The Paris events were just two of seven industry-backed gatherings in the past six years that laid the ground for the definitions she announced. The founding event, held in May at a hotel on Cape Cod, was sponsored by nine drug companies. Basson knows the score. What happens, for instance, to headaches, stress, fatigue or boredom? What about the lack of physical exercise or poor diet? Does industry want to pay for highlighting such topics? You had better believe it does not. Well, so what if there was? Does that fix them as uninterested? Is that a basis for diagnosing a disorder? But in his data resurfaced on the new tide of industry cash.

Often when I have interviewed doctors and scientists, their walls have been spattered with certificates and awards — and occasionally a Nobel prize. But her space is spartan. Her priority has been patients. So why front a campaign with a working clinician?

Women want sex Deer

Why not wheel out some established big cheese? Of course, they need a women to medicalise female sexuality — and the key players in urology are all men. They need a medical doctor — and the field of sexology is overrun by PhDs. To pluck a leader from Canada is a political masterstroke: it plays well in both the US and Europe.

But the married mother-of-two argues that medicalising sexuality is the opposite of what she intends. Ecstasy does that now, admittedly with quite some downside. In my view, I told her, her ideas could be used to sell Viagra to women today. But more important is the direction of scientific research, for which her model may map new routes. For hospital ethics committees to approve new-product trials, they must first have a disease for the product to treat.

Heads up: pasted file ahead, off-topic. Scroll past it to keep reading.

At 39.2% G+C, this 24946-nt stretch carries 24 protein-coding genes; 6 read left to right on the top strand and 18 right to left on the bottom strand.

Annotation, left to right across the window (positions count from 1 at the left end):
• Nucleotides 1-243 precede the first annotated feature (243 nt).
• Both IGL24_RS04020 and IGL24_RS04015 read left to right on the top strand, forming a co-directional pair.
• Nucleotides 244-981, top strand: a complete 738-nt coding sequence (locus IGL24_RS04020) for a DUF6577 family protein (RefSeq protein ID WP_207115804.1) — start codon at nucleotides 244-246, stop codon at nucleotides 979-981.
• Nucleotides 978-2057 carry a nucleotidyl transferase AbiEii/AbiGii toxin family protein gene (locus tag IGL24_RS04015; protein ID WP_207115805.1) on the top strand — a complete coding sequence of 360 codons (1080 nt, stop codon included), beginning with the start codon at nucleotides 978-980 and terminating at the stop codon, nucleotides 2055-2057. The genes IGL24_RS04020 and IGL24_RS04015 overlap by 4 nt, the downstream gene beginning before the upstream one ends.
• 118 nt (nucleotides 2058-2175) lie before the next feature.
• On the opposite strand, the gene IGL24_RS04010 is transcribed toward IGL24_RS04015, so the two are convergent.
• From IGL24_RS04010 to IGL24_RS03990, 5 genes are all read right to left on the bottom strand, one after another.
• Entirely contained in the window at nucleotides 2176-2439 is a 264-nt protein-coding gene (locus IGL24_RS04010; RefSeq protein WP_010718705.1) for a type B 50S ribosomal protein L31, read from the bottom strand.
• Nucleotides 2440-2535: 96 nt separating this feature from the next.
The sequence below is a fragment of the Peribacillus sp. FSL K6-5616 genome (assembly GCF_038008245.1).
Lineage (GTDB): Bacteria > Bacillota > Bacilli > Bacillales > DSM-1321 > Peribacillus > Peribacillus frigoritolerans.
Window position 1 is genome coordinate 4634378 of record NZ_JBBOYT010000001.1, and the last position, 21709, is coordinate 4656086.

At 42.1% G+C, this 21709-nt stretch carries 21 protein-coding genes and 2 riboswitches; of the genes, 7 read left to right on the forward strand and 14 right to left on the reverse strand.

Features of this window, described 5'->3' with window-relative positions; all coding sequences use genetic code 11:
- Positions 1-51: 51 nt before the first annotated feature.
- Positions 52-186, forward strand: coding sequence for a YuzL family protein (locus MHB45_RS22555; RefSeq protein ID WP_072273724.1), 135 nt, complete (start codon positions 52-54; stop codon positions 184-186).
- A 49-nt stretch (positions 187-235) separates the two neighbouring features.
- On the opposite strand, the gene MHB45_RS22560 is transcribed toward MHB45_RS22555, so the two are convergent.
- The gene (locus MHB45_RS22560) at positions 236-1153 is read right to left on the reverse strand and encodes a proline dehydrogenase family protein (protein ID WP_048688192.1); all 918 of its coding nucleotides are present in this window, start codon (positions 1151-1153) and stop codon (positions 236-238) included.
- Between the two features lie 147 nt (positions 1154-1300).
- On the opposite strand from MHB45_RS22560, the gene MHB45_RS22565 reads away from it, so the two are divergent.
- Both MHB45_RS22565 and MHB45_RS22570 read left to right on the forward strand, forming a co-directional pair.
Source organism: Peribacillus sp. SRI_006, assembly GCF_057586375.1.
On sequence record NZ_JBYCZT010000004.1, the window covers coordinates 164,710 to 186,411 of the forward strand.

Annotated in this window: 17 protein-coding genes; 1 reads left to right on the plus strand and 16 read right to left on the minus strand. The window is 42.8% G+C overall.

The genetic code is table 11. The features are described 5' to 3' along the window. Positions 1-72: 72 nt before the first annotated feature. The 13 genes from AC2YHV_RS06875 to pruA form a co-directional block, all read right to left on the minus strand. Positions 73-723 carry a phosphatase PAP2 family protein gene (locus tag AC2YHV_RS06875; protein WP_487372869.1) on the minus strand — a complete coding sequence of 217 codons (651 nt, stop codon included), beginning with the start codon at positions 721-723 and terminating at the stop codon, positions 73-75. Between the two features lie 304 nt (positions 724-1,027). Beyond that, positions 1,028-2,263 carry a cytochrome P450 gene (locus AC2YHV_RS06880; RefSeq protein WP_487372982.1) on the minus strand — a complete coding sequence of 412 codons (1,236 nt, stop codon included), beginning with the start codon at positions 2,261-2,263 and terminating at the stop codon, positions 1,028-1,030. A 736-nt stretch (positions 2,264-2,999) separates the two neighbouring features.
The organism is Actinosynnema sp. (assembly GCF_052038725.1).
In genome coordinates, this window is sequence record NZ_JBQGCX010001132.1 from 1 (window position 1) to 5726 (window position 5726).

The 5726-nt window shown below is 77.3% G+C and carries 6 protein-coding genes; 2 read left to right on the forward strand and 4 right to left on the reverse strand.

Women want sex Deer

No disease, no treatment. End of story. There will be no quick fix and, as research goes on, her announcement in Paris may be forgotten. But, no question, from the lectern she proposed a new paradigm that chimed well with the spirit of big pharma. Just as television audiences have fractured in the face of cable and satellite, so markets for medicines are threatening to shatter as gene-based personalised therapies loom larger.

As generic manufacturers gnaw at patent rights, the research-based industry lusts for new blockbusters for us all to swallow daily for life.

Women want sex Deer

It is their willingness to do what needs to be done — whether it means taking hormones, starting therapy, or believing that they are entitled to sexual pleasure. By an astounding coincidence, Leiblum was in Vancouver and hijacked my first session with Basson. I also found it troubling to see a model implying that women merely responded to men.

I do not have appendicitis. Whether you care about it or not, in the medical world, is irrelevant. The blue pill era has barely dawned. There will be many more conferences, foreign trips and research papers before big business sells drugs to turn us on.

Women want sex Deer

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Sexual interest disorder